16 Fairy Tale Books for Kids

Fairy tale books for kids are commonplace in most elementary schools since they are entertaining to share and offer a wealth of educational opportunities. Check out this list of some of our less traditional favorites if you want to expand your collection with exciting new alternatives to enhance representation.

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Children’s Fairy Tale Books

  1. Once Upon a World series by various authors

This line of children’s board books featuring fairy tales is a requirement for Pre-K, and we also adore them for elementary school. They condense well-known stories into a handful of words and bring them to life with diverse images. A Japanese Snow White, an Indian Rapunzel, and a Caribbean Little Mermaid? Yes, please!

  1. Little Red Gliding Hood by Tara Lazar

Little Red needs a partner to compete in the woodland ice skating tournament. Sharp fangs, large ears, and a lot of hair are surprising characteristics of the one she discovers. Numerous more well-known personalities also make an appearance. This mash-up of fairy tales is a popular read-aloud choice.

  1. The Three Ninja Pigs by Corey Rosen Schwartz

This version of the porcine classic with martial arts influences never gets old. The three pigs head to the dojo to get ready after deciding they’ve had enough of the wolf’s mistreatment. This provides classrooms with new topics to explore and is a tonne of fun to read aloud. Check out Ninja Red Riding Hood and Hensel and Gretel: Ninja Chicks.

  1. Little Red and the Very Hungry Lion by Alex T. Smith

Little Red leaves the house to deliver medication and baked delicacies to her aunt Rosie. Even when a lion attempts to stop her, Little Red is one shrewd niece. We adore the whimsical additions to the well-known story and the references to the place and culture of Africa.

  1. Rapunzel by Bethan Woollvin

You should check for Bethan Woollvin’s novels if you desire children’s fairy tales that differ from the original characters’ portrayals. In her telling, Rapunzel defies the witch because she is wise and courageous. Excellent for lessons on comparing and contrasting tale elements. Consider Little Red and Hansel and Gretel as well.

  1. La Princesa and the Pea by Susan Middleton Elya

This well-known tale is reworked with Peruvian elements and Spanish language interspersed throughout. Comparing the finale to the original version is entertaining.

  1. Redlocks and the Three Bears by Claudia Rueda

This imaginative retelling speculates what could occur if characters from two stories met. As a sequel to the classic tales of “Red Riding Hood” and “Goldilocks and the Three Bears,” it’s entertaining to read. This one encourages students to consider the emotions of villains, which is excellent for conversations about empathy.

  1. Goldilocks and the Three Engineers by Sue Fliess

When Goldilocks the inventor is stuck, she employs a brilliant tactic: she goes for a stroll. Who arrives at her place? Three bears, of course—STEM-minded animals! This creative retelling is a hit with kids.

  1. Reading Beauty by Deborah Underwood

The courageous and astute space princess Lex must undo a wicked fairy’s spell to restore books to her realm. Check out the author’s Interstellar Cinderella as well.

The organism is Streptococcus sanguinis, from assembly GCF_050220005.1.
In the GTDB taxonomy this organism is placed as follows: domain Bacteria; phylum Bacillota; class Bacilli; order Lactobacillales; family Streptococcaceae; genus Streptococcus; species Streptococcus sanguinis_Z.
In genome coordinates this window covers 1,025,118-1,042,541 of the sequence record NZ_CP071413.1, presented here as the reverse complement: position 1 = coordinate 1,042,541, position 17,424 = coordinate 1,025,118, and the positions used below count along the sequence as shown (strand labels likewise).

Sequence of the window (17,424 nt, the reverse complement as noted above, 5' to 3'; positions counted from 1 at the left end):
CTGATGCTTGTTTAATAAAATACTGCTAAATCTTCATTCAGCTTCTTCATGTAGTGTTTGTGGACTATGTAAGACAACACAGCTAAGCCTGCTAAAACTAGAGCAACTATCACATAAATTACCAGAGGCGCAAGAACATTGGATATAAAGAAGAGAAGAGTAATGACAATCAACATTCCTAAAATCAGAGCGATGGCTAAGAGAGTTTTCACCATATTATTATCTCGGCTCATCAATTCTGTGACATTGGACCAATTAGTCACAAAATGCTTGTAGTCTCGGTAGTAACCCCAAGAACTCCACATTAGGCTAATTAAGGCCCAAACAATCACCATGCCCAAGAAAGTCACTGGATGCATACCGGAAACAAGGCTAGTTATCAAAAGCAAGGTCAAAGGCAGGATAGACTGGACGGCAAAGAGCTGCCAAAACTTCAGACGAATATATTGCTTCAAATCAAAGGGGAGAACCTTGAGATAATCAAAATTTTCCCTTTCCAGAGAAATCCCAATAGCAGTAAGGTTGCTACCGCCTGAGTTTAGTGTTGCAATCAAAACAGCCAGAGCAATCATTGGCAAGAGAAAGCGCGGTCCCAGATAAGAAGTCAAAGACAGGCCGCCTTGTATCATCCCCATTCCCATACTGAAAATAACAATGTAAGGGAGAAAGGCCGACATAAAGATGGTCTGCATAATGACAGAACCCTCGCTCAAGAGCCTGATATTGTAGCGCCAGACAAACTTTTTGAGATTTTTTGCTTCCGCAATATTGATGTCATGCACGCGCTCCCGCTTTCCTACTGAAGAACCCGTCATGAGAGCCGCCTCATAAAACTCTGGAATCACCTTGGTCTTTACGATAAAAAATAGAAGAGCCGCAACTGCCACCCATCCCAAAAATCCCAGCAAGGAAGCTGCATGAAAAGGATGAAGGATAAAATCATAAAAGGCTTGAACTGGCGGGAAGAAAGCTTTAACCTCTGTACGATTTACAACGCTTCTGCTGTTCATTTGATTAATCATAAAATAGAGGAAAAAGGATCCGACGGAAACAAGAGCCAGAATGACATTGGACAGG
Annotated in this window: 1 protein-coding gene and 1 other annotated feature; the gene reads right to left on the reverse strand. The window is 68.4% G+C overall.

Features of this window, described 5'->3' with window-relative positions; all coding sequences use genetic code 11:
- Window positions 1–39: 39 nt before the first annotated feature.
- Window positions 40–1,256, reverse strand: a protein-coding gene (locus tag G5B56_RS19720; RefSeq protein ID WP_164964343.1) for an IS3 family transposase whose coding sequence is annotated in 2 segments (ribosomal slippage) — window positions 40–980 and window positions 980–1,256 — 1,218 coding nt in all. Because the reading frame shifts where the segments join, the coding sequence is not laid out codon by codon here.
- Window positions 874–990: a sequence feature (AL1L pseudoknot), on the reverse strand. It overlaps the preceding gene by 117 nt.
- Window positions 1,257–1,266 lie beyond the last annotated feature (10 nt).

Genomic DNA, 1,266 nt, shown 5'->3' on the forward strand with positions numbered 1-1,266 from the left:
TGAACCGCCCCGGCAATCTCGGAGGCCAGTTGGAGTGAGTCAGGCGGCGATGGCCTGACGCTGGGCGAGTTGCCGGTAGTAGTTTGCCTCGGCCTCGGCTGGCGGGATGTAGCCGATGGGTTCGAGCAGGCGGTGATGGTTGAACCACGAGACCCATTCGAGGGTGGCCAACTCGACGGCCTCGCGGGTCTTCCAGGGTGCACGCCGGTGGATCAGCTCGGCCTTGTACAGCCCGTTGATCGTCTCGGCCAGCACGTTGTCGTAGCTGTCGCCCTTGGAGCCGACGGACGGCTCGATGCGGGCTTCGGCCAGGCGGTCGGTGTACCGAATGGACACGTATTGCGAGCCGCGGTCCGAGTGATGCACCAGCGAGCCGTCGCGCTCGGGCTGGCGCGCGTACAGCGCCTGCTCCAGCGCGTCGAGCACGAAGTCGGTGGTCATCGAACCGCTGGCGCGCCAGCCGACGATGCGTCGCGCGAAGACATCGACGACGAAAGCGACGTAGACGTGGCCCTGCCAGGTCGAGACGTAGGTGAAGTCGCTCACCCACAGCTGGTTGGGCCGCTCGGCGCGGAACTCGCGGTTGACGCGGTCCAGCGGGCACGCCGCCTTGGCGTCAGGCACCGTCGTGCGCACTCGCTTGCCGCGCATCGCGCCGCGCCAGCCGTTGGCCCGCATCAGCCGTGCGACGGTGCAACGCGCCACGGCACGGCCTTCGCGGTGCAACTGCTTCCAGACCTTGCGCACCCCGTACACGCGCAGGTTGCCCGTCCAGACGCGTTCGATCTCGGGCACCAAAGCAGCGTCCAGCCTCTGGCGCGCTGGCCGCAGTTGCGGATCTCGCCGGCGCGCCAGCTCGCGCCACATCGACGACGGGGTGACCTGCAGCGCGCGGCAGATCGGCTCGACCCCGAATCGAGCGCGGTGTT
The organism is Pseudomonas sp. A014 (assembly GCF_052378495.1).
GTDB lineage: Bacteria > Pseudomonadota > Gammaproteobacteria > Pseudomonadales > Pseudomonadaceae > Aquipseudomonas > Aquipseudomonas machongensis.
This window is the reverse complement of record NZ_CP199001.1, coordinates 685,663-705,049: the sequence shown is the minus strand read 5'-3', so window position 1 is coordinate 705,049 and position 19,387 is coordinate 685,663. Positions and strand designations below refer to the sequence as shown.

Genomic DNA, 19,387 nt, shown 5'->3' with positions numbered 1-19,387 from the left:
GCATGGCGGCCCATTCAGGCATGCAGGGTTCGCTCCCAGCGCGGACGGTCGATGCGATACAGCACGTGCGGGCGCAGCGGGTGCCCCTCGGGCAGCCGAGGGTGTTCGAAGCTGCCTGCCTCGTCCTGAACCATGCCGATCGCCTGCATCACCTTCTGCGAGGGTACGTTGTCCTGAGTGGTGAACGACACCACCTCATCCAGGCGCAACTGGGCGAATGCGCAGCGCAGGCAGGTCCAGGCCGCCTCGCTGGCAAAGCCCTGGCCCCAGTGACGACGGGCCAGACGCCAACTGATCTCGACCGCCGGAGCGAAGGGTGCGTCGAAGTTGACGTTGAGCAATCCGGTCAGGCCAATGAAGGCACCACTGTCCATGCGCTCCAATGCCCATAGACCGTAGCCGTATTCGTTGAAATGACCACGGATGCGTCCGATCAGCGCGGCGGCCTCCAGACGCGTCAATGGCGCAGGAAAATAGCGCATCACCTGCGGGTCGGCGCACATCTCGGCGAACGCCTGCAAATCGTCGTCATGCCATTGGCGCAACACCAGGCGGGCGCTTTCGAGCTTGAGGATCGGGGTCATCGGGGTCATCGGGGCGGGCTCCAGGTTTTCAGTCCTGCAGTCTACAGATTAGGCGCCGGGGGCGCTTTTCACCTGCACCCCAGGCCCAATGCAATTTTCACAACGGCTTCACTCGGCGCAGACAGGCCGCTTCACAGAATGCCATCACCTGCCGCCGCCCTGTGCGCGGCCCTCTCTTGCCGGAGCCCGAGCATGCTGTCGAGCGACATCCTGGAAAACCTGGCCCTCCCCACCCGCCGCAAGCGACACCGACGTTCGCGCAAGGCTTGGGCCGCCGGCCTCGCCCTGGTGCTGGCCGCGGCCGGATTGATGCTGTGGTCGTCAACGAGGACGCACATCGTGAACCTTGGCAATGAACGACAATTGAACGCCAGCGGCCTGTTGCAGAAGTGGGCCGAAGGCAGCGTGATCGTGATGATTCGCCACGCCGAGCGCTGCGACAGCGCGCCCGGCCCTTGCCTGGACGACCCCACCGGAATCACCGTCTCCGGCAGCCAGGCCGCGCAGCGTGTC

1. Prince & Knight by Daniel Haack

The three books that follow, including this one, offer much-needed LGBTQIA+ representation to the genre. Any princess a prince’s parents bring him, he is not interested in getting married. A courageous knight captures his interest as a dragon threatens his realm.

  1. Maiden & Princess by Daniel Haack

The prospect of attending a prince’s royal ball does not thrill a maiden. She shows there anyhow, and it turns out she has a particular bond with the prince’s sister. Everywhere you look, the drawings vary, including various body shapes and skin tones. Hooray!

  1. Cinderelliot: A Scrumptious Fairytale by Mark Ceilley and Rachel Smoka-Richardson

We appreciate this retelling for its inclusion of LGBTQIA+ people and its clever nods to baking. To discover his new royal baker, Prince Samuel organizes a bake-off. Cinderelliot succeeds in winning the prince’s affection via baking.

  1. The Poisoned Apple: A Fractured Fairy Tale by Anne Lambelet

In this disjointed adaptation of “Snow White,” a wicked witch tries to trick a princess into eating a poisoned apple. What the witch anticipated to be a straightforward storyline becomes a humorous foray. When reading this book aloud to a class, have the kids predict how the antics will pan out.

  1. Endlessly Ever After: Pick Your Path to Countless Fairy Tale Endings by Laurel Snyder

What if YOU got to choose the outcome of the fairy tale? This story’s choose-your-own-adventure format allows readers to decide what to do in various ordinary circumstances.

  1. Once Upon a Fairy Tale series by Anna Staniszewski

These Scholastic Branches fairy tale books are ideal for young elementary school students to enjoy alone. Many themes from well-known fairy tales are present throughout Kara and Zed’s magical adventures, including magic mirrors, vanished slippers, and a wicked queen.

  1. Fairy Tale Feasts series by Jane Yolen and various authors

These children’s fairy tale books provide a brand-new approach to discovering your favorite tales: via food! The original title has dishes with well-known stories like “Snow White” and “Hansel and Gretel.” Other books include tales and recipes from other civilizations.

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